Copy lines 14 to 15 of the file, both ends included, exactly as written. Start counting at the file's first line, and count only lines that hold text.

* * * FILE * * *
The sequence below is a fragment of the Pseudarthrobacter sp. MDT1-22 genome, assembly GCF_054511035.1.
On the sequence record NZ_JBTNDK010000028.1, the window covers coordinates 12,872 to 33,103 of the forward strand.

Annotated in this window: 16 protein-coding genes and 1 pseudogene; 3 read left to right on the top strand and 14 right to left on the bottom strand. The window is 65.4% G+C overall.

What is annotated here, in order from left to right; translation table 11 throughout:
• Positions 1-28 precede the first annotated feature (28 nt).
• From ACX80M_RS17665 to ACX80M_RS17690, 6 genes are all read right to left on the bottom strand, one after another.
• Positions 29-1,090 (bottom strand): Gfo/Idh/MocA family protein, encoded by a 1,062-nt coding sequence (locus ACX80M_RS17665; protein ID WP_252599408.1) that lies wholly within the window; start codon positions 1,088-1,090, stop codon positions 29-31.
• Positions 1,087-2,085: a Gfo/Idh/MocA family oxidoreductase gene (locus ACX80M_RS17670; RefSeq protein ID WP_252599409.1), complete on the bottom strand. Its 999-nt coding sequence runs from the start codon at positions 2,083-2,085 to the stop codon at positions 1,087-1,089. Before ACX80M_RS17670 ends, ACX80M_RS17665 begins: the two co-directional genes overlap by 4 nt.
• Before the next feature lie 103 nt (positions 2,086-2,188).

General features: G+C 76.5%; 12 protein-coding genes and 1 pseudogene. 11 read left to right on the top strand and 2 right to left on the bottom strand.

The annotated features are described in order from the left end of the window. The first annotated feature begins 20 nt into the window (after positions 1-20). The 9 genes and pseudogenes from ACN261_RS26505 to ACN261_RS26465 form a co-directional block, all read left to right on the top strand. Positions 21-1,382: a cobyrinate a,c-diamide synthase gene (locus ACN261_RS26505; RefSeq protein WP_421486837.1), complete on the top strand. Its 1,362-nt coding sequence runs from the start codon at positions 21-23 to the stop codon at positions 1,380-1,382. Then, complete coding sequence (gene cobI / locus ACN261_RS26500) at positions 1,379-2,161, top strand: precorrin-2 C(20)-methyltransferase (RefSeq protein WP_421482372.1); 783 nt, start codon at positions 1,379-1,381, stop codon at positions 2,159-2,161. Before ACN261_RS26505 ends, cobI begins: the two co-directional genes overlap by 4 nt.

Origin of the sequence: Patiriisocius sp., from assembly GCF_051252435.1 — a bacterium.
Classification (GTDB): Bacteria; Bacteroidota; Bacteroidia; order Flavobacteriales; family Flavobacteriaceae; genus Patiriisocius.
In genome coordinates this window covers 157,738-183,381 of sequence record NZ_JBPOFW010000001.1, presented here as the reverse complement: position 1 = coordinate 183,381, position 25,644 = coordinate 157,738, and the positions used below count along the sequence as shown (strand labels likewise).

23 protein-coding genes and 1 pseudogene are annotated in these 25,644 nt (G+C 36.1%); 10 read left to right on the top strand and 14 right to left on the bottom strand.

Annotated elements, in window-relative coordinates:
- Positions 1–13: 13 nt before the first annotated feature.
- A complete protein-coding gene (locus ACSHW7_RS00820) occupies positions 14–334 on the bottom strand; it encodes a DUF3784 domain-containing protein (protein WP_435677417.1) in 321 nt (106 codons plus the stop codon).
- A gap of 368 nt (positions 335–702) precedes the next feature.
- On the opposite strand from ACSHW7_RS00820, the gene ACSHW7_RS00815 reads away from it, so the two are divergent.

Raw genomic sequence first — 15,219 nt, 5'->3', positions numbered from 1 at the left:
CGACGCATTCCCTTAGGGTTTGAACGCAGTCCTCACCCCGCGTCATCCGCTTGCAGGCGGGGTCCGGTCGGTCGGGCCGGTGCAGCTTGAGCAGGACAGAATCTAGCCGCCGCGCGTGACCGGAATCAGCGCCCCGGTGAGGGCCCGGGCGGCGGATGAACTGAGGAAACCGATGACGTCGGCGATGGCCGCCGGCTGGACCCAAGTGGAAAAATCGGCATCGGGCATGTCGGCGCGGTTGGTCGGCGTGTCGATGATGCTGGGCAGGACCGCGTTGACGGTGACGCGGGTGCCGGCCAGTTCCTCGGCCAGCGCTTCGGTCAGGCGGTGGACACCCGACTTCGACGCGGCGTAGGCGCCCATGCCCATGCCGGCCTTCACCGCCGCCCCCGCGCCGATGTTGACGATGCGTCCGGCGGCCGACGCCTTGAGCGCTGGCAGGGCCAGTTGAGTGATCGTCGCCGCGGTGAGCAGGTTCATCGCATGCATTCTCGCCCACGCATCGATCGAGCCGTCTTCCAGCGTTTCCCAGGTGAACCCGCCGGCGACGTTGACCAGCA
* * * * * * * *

In genome coordinates this window covers 157,738-183,381 of sequence record NZ_JBPOFW010000001.1, presented here as the reverse complement: position 1 = coordinate 183,381, position 25,644 = coordinate 157,738, and the positions used below count along the sequence as shown (strand labels likewise).

23 protein-coding genes and 1 pseudogene are annotated in these 25,644 nt (G+C 36.1%); 10 read left to right on the top strand and 14 right to left on the bottom strand.